Another section says:
    There will be no tolls on the existing road network. But if the road companies create new capacity – by adding lanes to existing roads or building new roads altogether – then they would be entitled to charge for their use.
    This is actually a really good example of policies being announced which aren’t clear on the details. Will this PPFI be paid for from road taxes or tolls or both? I expect it will depend on which causes the least outrage from voters…

  6. @ Billy Bob

    Interesting… maybe the Tories think they should wait until after the budget & reap the ‘benefit’ of the cut in the 50p rate. Do you have many millionaires living in your ward? ;-)

  7. @Syzygy and @Alec
    Yes, the LDs are going to be walloped over the NHS. Some of them are timidly asking whether Con will give them a free ride in winnable wards in May – don’t see it myself. PT took SW’s arguments apart with such ease it was frankly embarrassing. If Lab repeal the bill (if they win in 2015), what could be salvaged?

    But more to the point, if the govt is legislating at breakneck speed on things they didn’t even mention in either manifesto, it makes me wonder what the strategy is. I would have thought that Con – for only they can hope for an OM – would be trying to attract *more* voters. Seeing as they are stuck at or just over their 2010 result, and that a good number of major govt policies could be described as divisive – indeed retoxifying the Con brand – I don’t see where the extra 3-4 points are coming from. GO as strategic genius is only believed by the media – on Con Home and the DT there is plenty of invective against his failure to win an OM in 2010 and terror that they have blown their best chance.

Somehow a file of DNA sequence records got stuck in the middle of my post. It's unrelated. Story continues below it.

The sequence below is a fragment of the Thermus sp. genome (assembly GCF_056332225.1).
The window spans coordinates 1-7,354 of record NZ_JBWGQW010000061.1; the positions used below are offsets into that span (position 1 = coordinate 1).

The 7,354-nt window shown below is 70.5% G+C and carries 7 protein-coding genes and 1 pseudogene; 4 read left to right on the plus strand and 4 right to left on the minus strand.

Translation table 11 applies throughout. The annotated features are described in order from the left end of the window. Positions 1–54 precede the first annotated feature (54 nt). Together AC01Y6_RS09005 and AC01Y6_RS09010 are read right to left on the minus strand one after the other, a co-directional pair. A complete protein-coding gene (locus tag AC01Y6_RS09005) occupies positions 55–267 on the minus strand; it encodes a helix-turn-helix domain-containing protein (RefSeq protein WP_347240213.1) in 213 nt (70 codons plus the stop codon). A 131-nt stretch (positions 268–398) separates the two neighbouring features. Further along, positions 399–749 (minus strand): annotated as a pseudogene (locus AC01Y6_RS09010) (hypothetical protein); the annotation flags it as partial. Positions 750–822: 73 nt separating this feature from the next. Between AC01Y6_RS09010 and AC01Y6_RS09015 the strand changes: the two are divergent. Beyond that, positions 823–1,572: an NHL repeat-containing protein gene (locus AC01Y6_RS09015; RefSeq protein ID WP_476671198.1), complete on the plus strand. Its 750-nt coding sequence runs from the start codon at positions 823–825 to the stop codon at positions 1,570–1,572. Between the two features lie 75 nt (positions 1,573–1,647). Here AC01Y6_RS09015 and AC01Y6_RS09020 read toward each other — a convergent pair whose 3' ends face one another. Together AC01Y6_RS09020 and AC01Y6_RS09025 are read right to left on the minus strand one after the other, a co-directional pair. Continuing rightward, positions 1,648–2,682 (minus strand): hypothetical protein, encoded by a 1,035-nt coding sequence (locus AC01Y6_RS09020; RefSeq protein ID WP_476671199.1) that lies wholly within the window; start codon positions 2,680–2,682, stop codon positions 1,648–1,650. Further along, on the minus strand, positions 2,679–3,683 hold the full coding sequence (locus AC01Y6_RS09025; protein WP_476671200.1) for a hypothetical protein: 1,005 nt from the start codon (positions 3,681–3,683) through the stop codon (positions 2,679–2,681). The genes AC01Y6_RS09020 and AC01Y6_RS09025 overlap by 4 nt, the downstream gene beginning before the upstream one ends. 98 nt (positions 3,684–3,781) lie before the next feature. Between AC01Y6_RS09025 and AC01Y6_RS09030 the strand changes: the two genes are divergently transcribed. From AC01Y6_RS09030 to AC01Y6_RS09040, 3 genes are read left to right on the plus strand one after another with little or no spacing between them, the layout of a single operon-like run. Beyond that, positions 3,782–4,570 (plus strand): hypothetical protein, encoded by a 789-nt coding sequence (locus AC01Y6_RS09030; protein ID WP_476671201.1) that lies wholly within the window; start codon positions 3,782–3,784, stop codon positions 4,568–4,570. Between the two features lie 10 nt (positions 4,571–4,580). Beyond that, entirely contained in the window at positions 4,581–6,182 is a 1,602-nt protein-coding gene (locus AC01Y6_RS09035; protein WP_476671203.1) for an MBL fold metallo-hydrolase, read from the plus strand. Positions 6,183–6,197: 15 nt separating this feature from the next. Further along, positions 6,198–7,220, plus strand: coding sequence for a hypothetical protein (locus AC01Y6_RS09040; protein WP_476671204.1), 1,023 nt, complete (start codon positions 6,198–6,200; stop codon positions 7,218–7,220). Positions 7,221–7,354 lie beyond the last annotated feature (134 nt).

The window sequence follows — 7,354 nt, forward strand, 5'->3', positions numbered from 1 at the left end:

8. His ‘strategic genius’ reputation came from the inheritance tax wheeze back in 2008.

    It actually highlighted how far Labour had fallen rather than any genius from GO.

  9. More and more it looks like slash and burn. Cameron read Blair’s book and the bit where Blair says he should have reformed more and bolder straight away.

    Change the landscape, get rid of the public sector, especially the BBC, Royal Mail, NHS and the northern enclaves of DWP etc and if (when?) they get kicked out barring a mass renationalising programme which I can’t see happening, we are effectively living in neo-liberal Uk rebuilt in the image of USA. Too late to stop it now, I think.